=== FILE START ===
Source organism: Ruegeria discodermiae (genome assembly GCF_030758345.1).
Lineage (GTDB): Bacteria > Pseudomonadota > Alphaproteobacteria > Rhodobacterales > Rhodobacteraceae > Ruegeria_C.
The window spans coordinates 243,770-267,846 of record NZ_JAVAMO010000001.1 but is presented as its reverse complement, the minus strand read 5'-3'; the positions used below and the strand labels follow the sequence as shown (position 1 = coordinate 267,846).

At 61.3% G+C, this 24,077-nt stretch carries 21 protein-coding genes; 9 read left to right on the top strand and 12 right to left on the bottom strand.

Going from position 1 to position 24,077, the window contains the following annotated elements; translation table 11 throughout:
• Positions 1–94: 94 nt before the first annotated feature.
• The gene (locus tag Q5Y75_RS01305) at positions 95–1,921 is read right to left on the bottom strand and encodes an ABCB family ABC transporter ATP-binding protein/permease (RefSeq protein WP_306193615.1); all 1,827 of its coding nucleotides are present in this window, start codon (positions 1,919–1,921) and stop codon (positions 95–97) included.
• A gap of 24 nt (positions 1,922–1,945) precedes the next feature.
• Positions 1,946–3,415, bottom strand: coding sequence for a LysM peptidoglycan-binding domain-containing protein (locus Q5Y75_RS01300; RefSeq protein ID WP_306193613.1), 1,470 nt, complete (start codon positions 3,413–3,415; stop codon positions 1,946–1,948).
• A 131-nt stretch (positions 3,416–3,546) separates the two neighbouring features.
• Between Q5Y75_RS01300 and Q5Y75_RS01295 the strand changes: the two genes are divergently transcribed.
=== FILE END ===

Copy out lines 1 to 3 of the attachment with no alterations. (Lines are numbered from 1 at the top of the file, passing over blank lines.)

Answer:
Source organism: Ruegeria discodermiae (genome assembly GCF_030758345.1).
Lineage (GTDB): Bacteria > Pseudomonadota > Alphaproteobacteria > Rhodobacterales > Rhodobacteraceae > Ruegeria_C.
The window spans coordinates 243,770-267,846 of record NZ_JAVAMO010000001.1 but is presented as its reverse complement, the minus strand read 5'-3'; the positions used below and the strand labels follow the sequence as shown (position 1 = coordinate 267,846).